FIG. 5 is a flowchart of an exemplary method of determining a privacy impact indicator according to this invention. The process begins at step S2200 and immediately continues to step S2210. In step S2210, public information about the user is determined. Public information is information already released; widely known; and easily obtained. The public information is retrieved from a central repository, composed from various data sources such as credit agencies and/or created using any known or later developed method. After the public information about the user is determined, control continues to step S2220.

In step S2220 the requested information and the public information are compared to determine a degree of disclosure. Thus, in one exemplary embodiment according to this invention, if the requested information is already available as public information, the degree of disclosure is low. If the requested information is not available as public information, the degree of disclosure is high. For example, if the requested information is hair color and zipcode, satisfying the request would reveal that the user's hair color is “green” and the user's zipcode is “94105”. If the requested information can be combined with publicly available information to reveal the user's identity then the degree of disclosure is high. After the degree of disclosure has been determined, control continues to step S2230.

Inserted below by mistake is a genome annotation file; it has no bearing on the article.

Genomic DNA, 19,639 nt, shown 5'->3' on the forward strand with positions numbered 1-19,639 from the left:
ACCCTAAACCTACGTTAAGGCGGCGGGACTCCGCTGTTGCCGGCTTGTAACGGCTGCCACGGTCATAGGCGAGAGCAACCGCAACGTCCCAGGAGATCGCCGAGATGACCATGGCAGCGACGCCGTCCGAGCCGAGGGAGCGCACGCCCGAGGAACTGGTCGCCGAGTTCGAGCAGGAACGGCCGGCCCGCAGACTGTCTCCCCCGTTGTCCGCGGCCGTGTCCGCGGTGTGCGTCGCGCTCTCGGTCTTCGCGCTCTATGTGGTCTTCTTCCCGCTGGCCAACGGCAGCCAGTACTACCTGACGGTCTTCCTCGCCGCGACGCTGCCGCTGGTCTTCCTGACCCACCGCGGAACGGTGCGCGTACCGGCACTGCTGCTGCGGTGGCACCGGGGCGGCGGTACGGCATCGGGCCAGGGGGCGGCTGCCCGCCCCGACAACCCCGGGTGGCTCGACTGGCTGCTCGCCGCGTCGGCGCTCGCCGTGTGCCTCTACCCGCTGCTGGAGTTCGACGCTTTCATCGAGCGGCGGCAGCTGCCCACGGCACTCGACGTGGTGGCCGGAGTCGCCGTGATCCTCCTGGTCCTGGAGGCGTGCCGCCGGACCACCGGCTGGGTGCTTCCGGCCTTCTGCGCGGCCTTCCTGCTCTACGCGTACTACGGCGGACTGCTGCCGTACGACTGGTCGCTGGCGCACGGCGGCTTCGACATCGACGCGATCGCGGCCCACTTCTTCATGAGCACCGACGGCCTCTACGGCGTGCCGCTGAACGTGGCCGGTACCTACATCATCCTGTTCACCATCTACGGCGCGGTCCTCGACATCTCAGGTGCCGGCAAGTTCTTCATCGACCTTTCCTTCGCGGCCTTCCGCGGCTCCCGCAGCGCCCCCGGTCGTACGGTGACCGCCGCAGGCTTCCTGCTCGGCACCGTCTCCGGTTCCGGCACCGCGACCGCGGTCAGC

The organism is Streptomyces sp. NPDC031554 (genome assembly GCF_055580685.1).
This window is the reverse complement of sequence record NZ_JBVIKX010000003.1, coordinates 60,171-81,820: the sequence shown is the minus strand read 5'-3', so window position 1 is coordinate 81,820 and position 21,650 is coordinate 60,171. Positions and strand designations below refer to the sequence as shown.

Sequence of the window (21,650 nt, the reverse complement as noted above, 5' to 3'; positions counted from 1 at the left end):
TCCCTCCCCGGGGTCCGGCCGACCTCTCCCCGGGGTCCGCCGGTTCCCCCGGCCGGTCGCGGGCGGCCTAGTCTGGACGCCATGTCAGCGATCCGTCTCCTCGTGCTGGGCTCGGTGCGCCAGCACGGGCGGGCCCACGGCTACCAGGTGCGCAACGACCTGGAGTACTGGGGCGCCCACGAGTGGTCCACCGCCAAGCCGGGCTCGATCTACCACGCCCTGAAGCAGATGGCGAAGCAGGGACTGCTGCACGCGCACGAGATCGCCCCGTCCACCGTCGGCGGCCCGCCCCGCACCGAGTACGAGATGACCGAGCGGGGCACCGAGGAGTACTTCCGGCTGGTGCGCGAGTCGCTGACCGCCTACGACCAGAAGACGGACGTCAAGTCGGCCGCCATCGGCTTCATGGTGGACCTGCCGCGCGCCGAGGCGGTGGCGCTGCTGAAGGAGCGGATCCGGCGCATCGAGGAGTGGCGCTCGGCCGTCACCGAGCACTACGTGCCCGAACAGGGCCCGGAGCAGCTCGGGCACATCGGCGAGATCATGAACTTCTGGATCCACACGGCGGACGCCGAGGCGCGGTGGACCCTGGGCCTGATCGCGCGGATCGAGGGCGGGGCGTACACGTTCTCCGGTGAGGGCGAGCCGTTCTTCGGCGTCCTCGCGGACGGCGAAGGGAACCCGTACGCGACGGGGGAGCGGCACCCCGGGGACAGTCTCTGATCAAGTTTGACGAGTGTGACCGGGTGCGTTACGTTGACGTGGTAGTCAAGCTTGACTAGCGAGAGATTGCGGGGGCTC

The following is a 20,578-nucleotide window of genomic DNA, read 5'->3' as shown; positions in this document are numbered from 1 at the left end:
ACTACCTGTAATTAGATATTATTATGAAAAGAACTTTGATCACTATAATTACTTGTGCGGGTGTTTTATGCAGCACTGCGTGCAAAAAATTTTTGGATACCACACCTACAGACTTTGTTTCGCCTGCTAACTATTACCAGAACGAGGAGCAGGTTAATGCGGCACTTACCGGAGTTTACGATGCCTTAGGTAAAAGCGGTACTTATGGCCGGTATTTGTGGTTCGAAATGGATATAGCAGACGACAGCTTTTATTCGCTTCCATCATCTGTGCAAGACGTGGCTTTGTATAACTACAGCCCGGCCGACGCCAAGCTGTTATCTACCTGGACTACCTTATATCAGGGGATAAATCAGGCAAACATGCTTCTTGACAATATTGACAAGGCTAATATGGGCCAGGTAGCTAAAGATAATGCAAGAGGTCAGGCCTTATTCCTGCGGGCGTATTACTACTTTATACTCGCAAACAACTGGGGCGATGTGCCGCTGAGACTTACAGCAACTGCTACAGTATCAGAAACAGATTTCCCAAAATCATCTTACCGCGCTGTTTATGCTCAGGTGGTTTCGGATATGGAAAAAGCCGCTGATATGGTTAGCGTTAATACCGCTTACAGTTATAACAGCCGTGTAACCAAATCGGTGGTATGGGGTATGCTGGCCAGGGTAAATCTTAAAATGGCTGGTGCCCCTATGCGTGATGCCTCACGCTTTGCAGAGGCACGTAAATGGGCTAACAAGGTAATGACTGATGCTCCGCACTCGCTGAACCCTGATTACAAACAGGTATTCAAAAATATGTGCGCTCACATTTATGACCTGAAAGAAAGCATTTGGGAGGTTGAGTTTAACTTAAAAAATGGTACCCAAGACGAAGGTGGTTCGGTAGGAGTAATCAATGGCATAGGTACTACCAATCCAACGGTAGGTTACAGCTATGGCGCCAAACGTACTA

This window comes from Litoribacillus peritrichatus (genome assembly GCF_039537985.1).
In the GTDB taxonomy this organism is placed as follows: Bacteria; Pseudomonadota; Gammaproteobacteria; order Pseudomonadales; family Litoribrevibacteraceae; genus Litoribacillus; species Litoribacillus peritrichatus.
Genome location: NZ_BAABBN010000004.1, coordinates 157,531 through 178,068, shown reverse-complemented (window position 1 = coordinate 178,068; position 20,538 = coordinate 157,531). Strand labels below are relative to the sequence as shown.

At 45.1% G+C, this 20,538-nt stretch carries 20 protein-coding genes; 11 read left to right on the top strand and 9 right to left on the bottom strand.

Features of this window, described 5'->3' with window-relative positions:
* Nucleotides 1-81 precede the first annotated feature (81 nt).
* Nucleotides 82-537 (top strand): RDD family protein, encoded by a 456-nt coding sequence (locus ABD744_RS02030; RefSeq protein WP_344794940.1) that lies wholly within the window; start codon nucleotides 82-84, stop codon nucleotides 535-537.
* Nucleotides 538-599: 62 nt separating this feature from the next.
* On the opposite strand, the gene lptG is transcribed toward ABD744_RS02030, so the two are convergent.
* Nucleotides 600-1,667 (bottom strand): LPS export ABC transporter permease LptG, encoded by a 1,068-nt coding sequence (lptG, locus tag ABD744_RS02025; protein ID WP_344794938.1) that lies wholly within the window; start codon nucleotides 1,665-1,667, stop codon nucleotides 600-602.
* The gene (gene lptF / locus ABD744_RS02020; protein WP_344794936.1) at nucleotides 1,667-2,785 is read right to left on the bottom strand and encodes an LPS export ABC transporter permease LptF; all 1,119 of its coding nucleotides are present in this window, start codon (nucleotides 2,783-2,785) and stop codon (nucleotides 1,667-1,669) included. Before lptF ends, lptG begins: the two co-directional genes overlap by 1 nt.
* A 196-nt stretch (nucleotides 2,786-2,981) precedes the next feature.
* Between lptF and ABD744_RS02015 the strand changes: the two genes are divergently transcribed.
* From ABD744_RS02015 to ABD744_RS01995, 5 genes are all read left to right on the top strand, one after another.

In step S2230, a privacy impact indicator is determined based on the degree of disclosure. The privacy impact indicator is based on visual, audio, tactile, olfactory, taste or any other known or later developed human sense. The privacy impact indicator is then displayed to the user. Exemplary visual privacy impact indicators may be dials, thermometers, bar graphs or any visual user interface element useful in indicating a range. However, it will be apparent that audio, tactile, olfactory or other types of human sensible privacy impact indicators may also be used without departing from the scope of this invention. After the privacy impact indicator is determined, control continues to step S2240 and immediately continues to step S2300 of FIG. 4.

FIG. 6 is a flowchart of a second exemplary method of protecting non-public information according to this invention. The process begins at step S3000 and immediately continues to step S3010 where a user privacy policy is determined. Control then continues to step S3020, where the non-public information store associated with the user is determined.